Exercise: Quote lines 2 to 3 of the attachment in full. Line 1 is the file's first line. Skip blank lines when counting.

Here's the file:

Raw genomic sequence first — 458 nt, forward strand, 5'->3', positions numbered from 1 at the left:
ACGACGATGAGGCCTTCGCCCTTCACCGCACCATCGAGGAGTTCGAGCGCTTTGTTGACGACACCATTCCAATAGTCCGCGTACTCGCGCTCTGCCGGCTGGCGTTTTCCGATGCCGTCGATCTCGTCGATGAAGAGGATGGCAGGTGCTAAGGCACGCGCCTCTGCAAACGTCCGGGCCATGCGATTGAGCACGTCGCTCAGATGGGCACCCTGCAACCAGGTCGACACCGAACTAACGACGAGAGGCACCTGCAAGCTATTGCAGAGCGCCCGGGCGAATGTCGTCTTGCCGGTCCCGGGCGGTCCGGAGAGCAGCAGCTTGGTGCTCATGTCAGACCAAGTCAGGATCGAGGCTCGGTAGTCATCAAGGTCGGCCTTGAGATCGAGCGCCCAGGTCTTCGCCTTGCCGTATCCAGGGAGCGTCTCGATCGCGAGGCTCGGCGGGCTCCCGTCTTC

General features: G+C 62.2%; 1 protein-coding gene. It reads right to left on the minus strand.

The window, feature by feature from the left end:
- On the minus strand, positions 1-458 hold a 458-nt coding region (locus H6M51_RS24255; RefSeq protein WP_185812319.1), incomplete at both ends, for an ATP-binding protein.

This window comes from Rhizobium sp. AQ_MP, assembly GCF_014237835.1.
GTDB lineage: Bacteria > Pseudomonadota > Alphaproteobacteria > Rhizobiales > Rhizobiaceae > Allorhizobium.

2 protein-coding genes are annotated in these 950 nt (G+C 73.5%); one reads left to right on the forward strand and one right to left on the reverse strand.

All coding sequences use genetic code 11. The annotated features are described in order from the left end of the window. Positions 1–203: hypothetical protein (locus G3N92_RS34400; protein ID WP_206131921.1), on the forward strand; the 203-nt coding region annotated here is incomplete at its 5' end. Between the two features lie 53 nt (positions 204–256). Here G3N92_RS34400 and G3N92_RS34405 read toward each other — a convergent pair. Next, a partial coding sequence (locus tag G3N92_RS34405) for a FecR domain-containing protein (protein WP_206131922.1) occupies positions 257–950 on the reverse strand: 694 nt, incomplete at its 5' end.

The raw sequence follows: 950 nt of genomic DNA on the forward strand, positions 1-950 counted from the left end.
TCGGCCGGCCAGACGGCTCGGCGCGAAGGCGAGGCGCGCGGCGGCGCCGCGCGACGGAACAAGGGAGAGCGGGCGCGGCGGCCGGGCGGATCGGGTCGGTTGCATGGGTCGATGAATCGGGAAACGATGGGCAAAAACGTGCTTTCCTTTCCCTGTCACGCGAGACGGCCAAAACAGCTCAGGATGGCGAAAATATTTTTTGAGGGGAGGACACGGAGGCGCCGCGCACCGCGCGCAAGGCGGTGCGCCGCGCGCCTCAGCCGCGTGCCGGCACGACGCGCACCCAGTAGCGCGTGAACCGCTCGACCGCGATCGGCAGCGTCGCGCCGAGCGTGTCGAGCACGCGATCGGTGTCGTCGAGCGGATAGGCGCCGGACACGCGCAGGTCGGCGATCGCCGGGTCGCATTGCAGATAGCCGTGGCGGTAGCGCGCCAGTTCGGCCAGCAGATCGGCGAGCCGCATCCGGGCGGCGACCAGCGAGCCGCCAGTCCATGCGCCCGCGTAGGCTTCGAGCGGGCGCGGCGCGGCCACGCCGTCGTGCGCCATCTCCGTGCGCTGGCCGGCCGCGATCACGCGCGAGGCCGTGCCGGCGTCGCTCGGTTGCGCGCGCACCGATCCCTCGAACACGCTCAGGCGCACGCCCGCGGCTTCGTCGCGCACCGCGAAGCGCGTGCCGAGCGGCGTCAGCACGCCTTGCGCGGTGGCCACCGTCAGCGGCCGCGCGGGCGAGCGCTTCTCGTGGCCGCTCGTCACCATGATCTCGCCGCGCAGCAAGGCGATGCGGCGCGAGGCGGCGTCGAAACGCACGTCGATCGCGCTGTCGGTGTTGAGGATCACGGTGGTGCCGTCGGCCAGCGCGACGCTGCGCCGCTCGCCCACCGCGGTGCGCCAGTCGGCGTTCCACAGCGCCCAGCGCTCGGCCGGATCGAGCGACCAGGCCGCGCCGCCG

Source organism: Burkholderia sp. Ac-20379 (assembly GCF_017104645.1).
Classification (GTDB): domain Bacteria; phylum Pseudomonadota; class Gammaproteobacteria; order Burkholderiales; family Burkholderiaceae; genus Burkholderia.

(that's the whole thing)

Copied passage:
ACGACGATGAGGCCTTCGCCCTTCACCGCACCATCGAGGAGTTCGAGCGCTTTGTTGACGACACCATTCCAATAGTCCGCGTACTCGCGCTCTGCCGGCTGGCGTTTTCCGATGCCGTCGATCTCGTCGATGAAGAGGATGGCAGGTGCTAAGGCACGCGCCTCTGCAAACGTCCGGGCCATGCGATTGAGCACGTCGCTCAGATGGGCACCCTGCAACCAGGTCGACACCGAACTAACGACGAGAGGCACCTGCAAGCTATTGCAGAGCGCCCGGGCGAATGTCGTCTTGCCGGTCCCGGGCGGTCCGGAGAGCAGCAGCTTGGTGCTCATGTCAGACCAAGTCAGGATCGAGGCTCGGTAGTCATCAAGGTCGGCCTTGAGATCGAGCGCCCAGGTCTTCGCCTTGCCGTATCCAGGGAGCGTCTCGATCGCGAGGCTCGGCGGGCTCCCGTCTTC

General features: G+C 62.2%; 1 protein-coding gene. It reads right to left on the minus strand.